A senior ruling party lawmaker of Japan said on Monday that the country should focus on developing its own digital currency yen within two to three years and should also include it into the government’s mid-year key policy guidelines. The head of the research commission at Liberal Democratic Party, Kozo Yamamoto, remarked that Facebook’s push for launching its cryptocurrency Libra had raised questions whether nation-states would continue controlling money in future.
Japan To Hopefully Issue Its Digital Yen In Two-three Years
According to Yamamoto, the sooner they’ll issue their digital currency, the better it would be. He further added that they’d draft proposals that could be included in government’s policy guidelines and hopefully make it happen in the next two-three years.
Furthermore, Yamamoto said that he would work with former economy minister Akira Amari in order to push the government for accepting their proposals. Clearly, there’s no chance of seeing Japan issuing its digital currency anytime soon, and that is because of the ongoing technical and legal issues. However, the continuing moves reflect the pressure Tokyo feels as China moves forward with its plan to issue its own digital currency, and Facebook pushes its libra launch.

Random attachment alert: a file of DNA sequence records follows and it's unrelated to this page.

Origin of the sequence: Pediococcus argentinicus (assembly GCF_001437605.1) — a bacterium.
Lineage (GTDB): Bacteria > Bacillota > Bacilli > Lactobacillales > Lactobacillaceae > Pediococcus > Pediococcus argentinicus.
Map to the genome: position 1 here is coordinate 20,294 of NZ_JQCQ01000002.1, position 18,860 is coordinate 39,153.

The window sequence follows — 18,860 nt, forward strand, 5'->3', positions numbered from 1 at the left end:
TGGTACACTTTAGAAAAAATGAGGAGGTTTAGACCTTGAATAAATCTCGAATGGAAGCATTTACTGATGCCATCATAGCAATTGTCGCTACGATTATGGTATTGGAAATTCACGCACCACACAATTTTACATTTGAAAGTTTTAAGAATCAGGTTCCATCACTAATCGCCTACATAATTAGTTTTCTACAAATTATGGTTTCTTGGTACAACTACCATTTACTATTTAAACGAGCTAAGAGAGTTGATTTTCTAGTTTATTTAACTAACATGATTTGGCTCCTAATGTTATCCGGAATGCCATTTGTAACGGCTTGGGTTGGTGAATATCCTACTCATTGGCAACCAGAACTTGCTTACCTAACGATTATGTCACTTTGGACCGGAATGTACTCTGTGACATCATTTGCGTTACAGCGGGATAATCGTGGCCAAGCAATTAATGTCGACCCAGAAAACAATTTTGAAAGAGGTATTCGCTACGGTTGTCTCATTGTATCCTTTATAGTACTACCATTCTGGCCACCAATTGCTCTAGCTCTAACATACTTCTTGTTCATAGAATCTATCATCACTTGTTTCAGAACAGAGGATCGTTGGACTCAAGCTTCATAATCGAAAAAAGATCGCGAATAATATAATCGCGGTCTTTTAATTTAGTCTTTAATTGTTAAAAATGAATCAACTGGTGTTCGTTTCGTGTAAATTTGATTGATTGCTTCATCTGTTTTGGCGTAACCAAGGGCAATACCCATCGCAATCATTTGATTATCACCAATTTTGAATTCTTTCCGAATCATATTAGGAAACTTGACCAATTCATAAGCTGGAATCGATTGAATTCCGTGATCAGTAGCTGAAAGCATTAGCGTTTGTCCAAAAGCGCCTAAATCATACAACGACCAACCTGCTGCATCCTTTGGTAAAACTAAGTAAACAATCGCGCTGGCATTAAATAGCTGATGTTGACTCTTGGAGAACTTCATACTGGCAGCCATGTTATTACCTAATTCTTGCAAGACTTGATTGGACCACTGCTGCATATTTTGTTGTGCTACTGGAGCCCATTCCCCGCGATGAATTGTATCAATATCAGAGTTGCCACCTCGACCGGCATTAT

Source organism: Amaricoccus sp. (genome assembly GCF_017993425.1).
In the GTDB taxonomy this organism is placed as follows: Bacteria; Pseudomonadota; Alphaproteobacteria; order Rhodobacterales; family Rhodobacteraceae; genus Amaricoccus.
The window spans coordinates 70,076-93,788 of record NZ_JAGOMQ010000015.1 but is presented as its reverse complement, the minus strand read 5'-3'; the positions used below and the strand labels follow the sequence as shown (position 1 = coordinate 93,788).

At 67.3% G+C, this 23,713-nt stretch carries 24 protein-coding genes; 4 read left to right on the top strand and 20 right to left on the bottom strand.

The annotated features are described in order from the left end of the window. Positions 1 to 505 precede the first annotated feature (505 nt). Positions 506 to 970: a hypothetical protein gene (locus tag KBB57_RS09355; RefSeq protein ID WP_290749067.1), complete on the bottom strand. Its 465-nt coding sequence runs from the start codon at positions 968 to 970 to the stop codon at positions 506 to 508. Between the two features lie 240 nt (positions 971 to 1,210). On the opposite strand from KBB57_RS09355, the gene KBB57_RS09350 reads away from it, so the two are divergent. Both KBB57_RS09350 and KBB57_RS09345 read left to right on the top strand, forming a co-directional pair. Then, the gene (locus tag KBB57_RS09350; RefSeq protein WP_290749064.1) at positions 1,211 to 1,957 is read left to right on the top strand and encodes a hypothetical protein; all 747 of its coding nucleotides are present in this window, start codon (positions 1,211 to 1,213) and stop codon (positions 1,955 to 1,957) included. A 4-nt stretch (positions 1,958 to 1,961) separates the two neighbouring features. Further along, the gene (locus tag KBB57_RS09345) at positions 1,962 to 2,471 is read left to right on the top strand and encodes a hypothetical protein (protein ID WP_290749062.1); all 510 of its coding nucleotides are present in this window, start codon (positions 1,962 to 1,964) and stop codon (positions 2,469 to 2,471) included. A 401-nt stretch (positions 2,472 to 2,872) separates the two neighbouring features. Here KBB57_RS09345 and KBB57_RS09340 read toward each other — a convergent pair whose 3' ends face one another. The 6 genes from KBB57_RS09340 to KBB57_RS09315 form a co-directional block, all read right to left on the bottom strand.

Not only Japan but all the central banks across the world had speed up their research and work on issuing their own CBDCs. China is the first to propose its plan for issuing CBDC, but the details to the same are still scarce.
According to some Japanese lawmakers, China’s planned digital currency could be utilised as a way to advance the country’s digital dominance and circulate widely among various emerging economies. This would undermine the dollar’s supremacy and would allow emerging market that heavily relies on it to stabilise their economy. Yamamoto commented that countries could manage flows of money using its digital currencies that would help support their economy.